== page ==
Wednesday, November 18, 2009


Larbalestier, J.  (2009).  Liar.  New York:  Bloomsbury.

371 pages.

30-Second Plot Summary:  Micah is known throughout the school as a liar.  She has her reasons.  Her father is a liar too and they both have to protect the fact that Micah has been stricken with the family illness.  When her secret-boyfriend, a popular boy named Zach, who has another (not so secret) girlfriend, is murdered, suspicion turns to Micah.  Her lies slowly begin to unravel as Micah tries to figure out who she truly is.

I've written about this book previously.  Before Liar was released, there was a lot of drama about the cover, since Bloomsbury originally planned to have a white girl on the cover even though Micah's mom is white (and French!oui) and her father is half-black and Micah herself is described as having some black physical features.  To find out more about the drama, click here to see Justine's blog.

Because of all the said drama, I was excited to read this book.  Also driving my interest was the fact that Micah, who narrates her entire story, is a liar (thus the title).  While readers may take Micah at her word from the beginning of her story, they will soon realize that they can't trust her narration to be completely truthful.  A fun challenge to keep readers on their toes!

I had a little trouble with this book in terms of its genre.  For the first half of the book, it feels very much like realistic fiction with the potential for a paranormal hint or two.  Then the second part was decidedly paranormal.  Although there aren't hints in the way that Larbalestier builds the world of Liar, there are hints of the paranormal dimension in Micah's characterization.  So, it's not like I wanted to throw the book against the wall because it didn't give me a chance to predict what would happen in the text, but the book did undermine my expectations and make me grumble a little.  Almost as though I'd been lied to (Hmmm, interesting.  Questions of genre paralleling questions over the narrator's believability?  Who'd a thunk?).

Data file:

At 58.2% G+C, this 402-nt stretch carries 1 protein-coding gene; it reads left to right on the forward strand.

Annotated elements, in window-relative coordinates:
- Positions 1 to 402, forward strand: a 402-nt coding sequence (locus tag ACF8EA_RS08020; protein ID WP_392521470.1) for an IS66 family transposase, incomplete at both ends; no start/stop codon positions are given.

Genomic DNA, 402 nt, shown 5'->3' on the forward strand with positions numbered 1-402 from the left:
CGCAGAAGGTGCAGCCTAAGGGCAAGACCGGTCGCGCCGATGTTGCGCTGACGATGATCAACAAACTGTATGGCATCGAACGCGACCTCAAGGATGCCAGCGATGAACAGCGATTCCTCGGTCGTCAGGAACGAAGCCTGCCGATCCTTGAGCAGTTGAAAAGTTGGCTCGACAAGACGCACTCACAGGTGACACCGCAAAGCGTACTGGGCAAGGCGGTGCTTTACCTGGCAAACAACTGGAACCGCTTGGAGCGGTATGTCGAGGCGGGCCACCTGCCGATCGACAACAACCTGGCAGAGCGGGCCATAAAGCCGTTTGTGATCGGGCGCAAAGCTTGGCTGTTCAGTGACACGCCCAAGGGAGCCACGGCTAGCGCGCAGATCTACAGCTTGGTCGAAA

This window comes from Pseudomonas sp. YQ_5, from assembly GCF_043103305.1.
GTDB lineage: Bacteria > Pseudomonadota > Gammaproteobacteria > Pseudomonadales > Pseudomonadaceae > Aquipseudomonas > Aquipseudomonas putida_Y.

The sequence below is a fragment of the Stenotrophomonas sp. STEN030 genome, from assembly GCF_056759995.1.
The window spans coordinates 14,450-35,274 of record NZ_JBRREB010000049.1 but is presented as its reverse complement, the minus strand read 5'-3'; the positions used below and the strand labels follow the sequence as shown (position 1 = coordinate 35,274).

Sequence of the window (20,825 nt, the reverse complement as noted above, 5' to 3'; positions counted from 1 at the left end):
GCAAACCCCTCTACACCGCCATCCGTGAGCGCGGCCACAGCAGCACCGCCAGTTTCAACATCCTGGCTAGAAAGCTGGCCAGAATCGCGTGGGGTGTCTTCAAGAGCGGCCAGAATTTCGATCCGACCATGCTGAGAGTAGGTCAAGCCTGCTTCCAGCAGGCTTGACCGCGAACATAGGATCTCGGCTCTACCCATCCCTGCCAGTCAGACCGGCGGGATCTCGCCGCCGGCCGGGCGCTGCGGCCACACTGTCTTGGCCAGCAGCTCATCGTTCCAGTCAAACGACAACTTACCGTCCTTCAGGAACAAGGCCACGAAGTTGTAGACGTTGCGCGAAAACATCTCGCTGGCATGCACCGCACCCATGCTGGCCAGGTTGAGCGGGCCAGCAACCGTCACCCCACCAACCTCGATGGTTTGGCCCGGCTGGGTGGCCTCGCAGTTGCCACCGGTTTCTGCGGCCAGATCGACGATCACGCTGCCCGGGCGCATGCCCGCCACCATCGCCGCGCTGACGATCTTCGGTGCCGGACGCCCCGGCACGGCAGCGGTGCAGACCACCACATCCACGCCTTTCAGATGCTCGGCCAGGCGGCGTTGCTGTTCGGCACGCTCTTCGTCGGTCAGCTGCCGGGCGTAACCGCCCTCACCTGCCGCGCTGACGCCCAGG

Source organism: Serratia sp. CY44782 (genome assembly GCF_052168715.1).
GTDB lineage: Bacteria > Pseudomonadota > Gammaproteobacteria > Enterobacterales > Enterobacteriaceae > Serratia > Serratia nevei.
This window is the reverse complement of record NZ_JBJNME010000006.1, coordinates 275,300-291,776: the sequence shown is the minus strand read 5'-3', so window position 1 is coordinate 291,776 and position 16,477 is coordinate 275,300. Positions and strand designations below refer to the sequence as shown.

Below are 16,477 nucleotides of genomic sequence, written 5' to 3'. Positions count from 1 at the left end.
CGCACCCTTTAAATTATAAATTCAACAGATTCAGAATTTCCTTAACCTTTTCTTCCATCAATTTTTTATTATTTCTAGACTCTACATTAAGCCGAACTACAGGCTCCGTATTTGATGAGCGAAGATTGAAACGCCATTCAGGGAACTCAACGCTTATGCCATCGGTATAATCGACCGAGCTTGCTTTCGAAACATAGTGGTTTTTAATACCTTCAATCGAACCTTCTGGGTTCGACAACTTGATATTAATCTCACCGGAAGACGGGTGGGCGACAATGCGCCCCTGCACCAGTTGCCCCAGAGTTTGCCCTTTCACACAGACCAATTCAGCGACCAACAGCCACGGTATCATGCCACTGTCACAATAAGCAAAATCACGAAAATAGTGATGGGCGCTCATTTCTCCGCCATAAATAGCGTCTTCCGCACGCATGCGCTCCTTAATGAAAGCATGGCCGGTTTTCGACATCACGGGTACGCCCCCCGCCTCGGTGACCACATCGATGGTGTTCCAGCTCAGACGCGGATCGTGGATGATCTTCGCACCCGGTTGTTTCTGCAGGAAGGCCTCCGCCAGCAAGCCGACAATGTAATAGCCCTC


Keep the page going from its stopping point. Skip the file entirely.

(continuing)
I also had trouble with a jump in location that occurs fewer than 30 pages before the end of the novel.  To be as vague as possible--Micah is stuck in a location where she doesn't want to be.  With nobody who I can see as being willing to help her.  No cell phone.  No car.  No money.  Yet, when Micah decides she wants to be elsewhere at the top of page 348.  There's a jump to a new chapter and then BAM! Micah is where she wanted to be.  With no explanation of how she got there.  And I was left thinking, "Dream?  A new lie?  Did Scotty beam her over?  What just happened?"  But there was no evidence that it was just another lie.  Not really.  If anybody else out there has finished Liar, I would love to talk this over in the comments.  Anyone?  Anyone?

I have to say over all, while Liar was engaging, it wasn't as much of a must-read-this-now-I-don't-care-if-I-fail-out-of-school-I'll-be-okay-since-I'll-know-how-this-book-ends-yayz! book as I was expecting.  Part of the problem could be the fact that I heard the book's premise so long before I had a chance to read it.  I built up my own idea of how a book with such an unreliable narrator would play out.  What are your thoughts, our few but beloved readers?  Have any of you read Liar?  I'd love to hear your thoughts.


While this may be best as an individual recommendation, it does open the door to discuss genetics, race, censorship, the way language shifts, and methods of birth control.  Lots of good topics!  Much of the world building of Liar is grounded in science (specifically biology) so a teacher could pull out specific passages to discuss those issues.

Of course, the go-to discussion would be about the fact that Micah is unreliable in her narration.  If used in class assignments, as students are reading, they could keep track of which of Micah's assertions they believe or are suspicious of and why.

Other discussion topics include issue of identity (from race, to sense of belonging, to being honest about who you are--with others and yourself).  There is also a strong tensions over control of one's emotions and body and between urban and country life that can become a topic of discussion.


"I was born with a light covering of fur.
After three days it had all fallen off, but the damage was done.  My mother stopped trusting my father because it was a family condition he had not told her about.  One of many omissions and lies.
My father is a liar and so am I" (p. 3).

"You probably think I'm weird with the mask and the sort-of-but-not-really boyfriend who's dead and all the lies.
Past lies, I mean.  I haven't lied to you and I won't" (pp. 19-20).

"...Why would I want anyone to think I was some kind of freak?"
Because I wanted them to pay attention to me.
Something like that.
Mostly it's the joy of convincing people that something that ain't so, is.  It's hard to explain.  But like I said at the beginning, I've quit the lying game now" (p. 32).

Tasty Rating:  !!!


  1. I have read several reviews of this book and somehow I had NO clue that there was anything paranormal about it. . .
    It sounds almost hard to follow. . .

  2. Brizmus, it honestly isn't hard to follow. The writing's clear so t works.

    And the paranormal element begins pretty far into the book. So, some may have wanted to leave it a surprise. Personally, as a reader, I like hints of these things early on. Of course, it could all just be a lie....

    Sarah, READ IT! We'll talk.



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